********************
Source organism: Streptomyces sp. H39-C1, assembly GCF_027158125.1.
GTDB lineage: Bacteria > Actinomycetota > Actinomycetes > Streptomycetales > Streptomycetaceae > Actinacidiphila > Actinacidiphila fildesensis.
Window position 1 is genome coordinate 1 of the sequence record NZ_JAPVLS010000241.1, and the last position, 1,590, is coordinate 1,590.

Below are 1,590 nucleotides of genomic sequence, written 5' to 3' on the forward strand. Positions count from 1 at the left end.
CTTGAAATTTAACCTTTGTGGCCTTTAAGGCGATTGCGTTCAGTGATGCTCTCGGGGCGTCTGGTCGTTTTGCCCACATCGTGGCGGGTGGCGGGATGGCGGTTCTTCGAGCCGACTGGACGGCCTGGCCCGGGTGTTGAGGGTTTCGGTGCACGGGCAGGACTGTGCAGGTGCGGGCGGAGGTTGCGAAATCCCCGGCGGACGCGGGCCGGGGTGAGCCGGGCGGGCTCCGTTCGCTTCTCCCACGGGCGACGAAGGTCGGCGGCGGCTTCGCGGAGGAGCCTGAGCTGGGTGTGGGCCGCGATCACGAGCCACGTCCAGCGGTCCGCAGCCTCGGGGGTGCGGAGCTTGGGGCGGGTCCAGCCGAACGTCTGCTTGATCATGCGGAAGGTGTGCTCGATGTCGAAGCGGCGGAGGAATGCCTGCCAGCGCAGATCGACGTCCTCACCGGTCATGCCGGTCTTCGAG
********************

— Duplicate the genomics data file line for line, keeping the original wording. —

Source organism: Streptomyces sp. H39-C1, assembly GCF_027158125.1.
GTDB lineage: Bacteria > Actinomycetota > Actinomycetes > Streptomycetales > Streptomycetaceae > Actinacidiphila > Actinacidiphila fildesensis.
Window position 1 is genome coordinate 1 of the sequence record NZ_JAPVLS010000241.1, and the last position, 1,590, is coordinate 1,590.

Below are 1,590 nucleotides of genomic sequence, written 5' to 3' on the forward strand. Positions count from 1 at the left end.
CTTGAAATTTAACCTTTGTGGCCTTTAAGGCGATTGCGTTCAGTGATGCTCTCGGGGCGTCTGGTCGTTTTGCCCACATCGTGGCGGGTGGCGGGATGGCGGTTCTTCGAGCCGACTGGACGGCCTGGCCCGGGTGTTGAGGGTTTCGGTGCACGGGCAGGACTGTGCAGGTGCGGGCGGAGGTTGCGAAATCCCCGGCGGACGCGGGCCGGGGTGAGCCGGGCGGGCTCCGTTCGCTTCTCCCACGGGCGACGAAGGTCGGCGGCGGCTTCGCGGAGGAGCCTGAGCTGGGTGTGGGCCGCGATCACGAGCCACGTCCAGCGGTCCGCAGCCTCGGGGGTGCGGAGCTTGGGGCGGGTCCAGCCGAACGTCTGCTTGATCATGCGGAAGGTGTGCTCGATGTCGAAGCGGCGGAGGAATGCCTGCCAGCGCAGATCGACGTCCTCACCGGTCATGCCGGTCTTCGAG